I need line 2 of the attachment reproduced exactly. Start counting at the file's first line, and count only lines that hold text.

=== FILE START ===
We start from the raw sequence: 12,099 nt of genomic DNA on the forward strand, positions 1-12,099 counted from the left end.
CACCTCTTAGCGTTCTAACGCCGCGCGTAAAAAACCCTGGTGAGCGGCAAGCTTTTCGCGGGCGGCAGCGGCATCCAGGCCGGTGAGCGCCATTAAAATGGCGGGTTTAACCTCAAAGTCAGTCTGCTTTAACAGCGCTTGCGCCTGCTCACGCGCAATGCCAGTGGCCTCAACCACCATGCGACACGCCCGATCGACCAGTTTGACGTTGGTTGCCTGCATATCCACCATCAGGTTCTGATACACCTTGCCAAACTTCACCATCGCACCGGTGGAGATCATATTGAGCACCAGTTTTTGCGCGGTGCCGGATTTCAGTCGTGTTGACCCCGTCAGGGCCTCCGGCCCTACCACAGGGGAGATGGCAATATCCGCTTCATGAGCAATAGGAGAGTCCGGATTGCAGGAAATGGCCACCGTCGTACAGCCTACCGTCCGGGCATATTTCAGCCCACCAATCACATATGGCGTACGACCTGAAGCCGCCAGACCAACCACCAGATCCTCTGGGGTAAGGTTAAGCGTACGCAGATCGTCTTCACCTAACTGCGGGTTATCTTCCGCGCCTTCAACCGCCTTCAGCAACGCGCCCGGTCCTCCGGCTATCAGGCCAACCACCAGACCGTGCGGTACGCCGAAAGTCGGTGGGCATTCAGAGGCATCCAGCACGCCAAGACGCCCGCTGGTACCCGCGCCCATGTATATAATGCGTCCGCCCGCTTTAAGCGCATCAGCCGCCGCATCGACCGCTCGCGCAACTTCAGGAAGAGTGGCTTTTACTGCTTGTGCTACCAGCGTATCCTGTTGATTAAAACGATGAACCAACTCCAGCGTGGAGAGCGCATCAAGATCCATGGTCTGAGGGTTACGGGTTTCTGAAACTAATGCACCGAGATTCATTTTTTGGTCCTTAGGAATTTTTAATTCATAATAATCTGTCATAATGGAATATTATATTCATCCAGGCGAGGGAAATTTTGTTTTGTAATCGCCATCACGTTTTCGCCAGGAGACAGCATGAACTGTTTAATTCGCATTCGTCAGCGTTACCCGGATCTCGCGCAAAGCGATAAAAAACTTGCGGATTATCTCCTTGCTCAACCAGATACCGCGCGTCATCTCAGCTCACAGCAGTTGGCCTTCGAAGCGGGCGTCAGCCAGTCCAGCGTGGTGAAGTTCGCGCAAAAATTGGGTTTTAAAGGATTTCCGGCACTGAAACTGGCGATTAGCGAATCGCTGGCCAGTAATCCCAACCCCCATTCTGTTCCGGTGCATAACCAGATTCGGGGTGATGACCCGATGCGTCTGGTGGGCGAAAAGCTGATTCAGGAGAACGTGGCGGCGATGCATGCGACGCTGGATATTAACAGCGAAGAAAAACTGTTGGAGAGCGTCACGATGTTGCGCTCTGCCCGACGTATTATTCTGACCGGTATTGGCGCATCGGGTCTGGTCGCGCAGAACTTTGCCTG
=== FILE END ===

CACCTCTTAGCGTTCTAACGCCGCGCGTAAAAAACCCTGGTGAGCGGCAAGCTTTTCGCGGGCGGCAGCGGCATCCAGGCCGGTGAGCGCCATTAAAATGGCGGGTTTAACCTCAAAGTCAGTCTGCTTTAACAGCGCTTGCGCCTGCTCACGCGCAATGCCAGTGGCCTCAACCACCATGCGACACGCCCGATCGACCAGTTTGACGTTGGTTGCCTGCATATCCACCATCAGGTTCTGATACACCTTGCCAAACTTCACCATCGCACCGGTGGAGATCATATTGAGCACCAGTTTTTGCGCGGTGCCGGATTTCAGTCGTGTTGACCCCGTCAGGGCCTCCGGCCCTACCACAGGGGAGATGGCAATATCCGCTTCATGAGCAATAGGAGAGTCCGGATTGCAGGAAATGGCCACCGTCGTACAGCCTACCGTCCGGGCATATTTCAGCCCACCAATCACATATGGCGTACGACCTGAAGCCGCCAGACCAACCACCAGATCCTCTGGGGTAAGGTTAAGCGTACGCAGATCGTCTTCACCTAACTGCGGGTTATCTTCCGCGCCTTCAACCGCCTTCAGCAACGCGCCCGGTCCTCCGGCTATCAGGCCAACCACCAGACCGTGCGGTACGCCGAAAGTCGGTGGGCATTCAGAGGCATCCAGCACGCCAAGACGCCCGCTGGTACCCGCGCCCATGTATATAATGCGTCCGCCCGCTTTAAGCGCATCAGCCGCCGCATCGACCGCTCGCGCAACTTCAGGAAGAGTGGCTTTTACTGCTTGTGCTACCAGCGTATCCTGTTGATTAAAACGATGAACCAACTCCAGCGTGGAGAGCGCATCAAGATCCATGGTCTGAGGGTTACGGGTTTCTGAAACTAATGCACCGAGATTCATTTTTTGGTCCTTAGGAATTTTTAATTCATAATAATCTGTCATAATGGAATATTATATTCATCCAGGCGAGGGAAATTTTGTTTTGTAATCGCCATCACGTTTTCGCCAGGAGACAGCATGAACTGTTTAATTCGCATTCGTCAGCGTTACCCGGATCTCGCGCAAAGCGATAAAAAACTTGCGGATTATCTCCTTGCTCAACCAGATACCGCGCGTCATCTCAGCTCACAGCAGTTGGCCTTCGAAGCGGGCGTCAGCCAGTCCAGCGTGGTGAAGTTCGCGCAAAAATTGGGTTTTAAAGGATTTCCGGCACTGAAACTGGCGATTAGCGAATCGCTGGCCAGTAATCCCAACCCCCATTCTGTTCCGGTGCATAACCAGATTCGGGGTGATGACCCGATGCGTCTGGTGGGCGAAAAGCTGATTCAGGAGAACGTGGCGGCGATGCATGCGACGCTGGATATTAACAGCGAAGAAAAACTGTTGGAGAGCGTCACGATGTTGCGCTCTGCCCGACGTATTATTCTGACCGGTATTGGCGCATCGGGTCTGGTCGCGCAGAACTTTGCCTG